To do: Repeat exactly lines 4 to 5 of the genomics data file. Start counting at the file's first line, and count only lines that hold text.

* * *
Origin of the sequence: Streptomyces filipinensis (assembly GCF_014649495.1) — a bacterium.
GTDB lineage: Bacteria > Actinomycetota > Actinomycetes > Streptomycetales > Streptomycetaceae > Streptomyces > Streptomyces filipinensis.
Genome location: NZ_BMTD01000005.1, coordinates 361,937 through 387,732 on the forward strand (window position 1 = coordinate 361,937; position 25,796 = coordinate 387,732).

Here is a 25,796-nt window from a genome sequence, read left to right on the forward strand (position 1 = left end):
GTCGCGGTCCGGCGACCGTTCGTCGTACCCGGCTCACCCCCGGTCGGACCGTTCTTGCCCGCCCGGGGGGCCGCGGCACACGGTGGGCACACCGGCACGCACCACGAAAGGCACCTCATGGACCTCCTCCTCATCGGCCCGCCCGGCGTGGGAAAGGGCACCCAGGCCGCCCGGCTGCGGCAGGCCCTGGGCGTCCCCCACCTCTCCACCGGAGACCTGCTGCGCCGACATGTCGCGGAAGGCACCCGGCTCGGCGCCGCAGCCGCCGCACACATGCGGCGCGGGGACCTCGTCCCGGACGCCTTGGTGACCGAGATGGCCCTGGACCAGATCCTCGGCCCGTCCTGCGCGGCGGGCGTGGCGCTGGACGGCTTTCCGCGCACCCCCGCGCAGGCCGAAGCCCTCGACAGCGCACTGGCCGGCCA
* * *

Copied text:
Here is a 25,796-nt window from a genome sequence, read left to right on the forward strand (position 1 = left end):
GTCGCGGTCCGGCGACCGTTCGTCGTACCCGGCTCACCCCCGGTCGGACCGTTCTTGCCCGCCCGGGGGGCCGCGGCACACGGTGGGCACACCGGCACGCACCACGAAAGGCACCTCATGGACCTCCTCCTCATCGGCCCGCCCGGCGTGGGAAAGGGCACCCAGGCCGCCCGGCTGCGGCAGGCCCTGGGCGTCCCCCACCTCTCCACCGGAGACCTGCTGCGCCGACATGTCGCGGAAGGCACCCGGCTCGGCGCCGCAGCCGCCGCACACATGCGGCGCGGGGACCTCGTCCCGGACGCCTTGGTGACCGAGATGGCCCTGGACCAGATCCTCGGCCCGTCCTGCGCGGCGGGCGTGGCGCTGGACGGCTTTCCGCGCACCCCCGCGCAGGCCGAAGCCCTCGACAGCGCACTGGCCGGCCA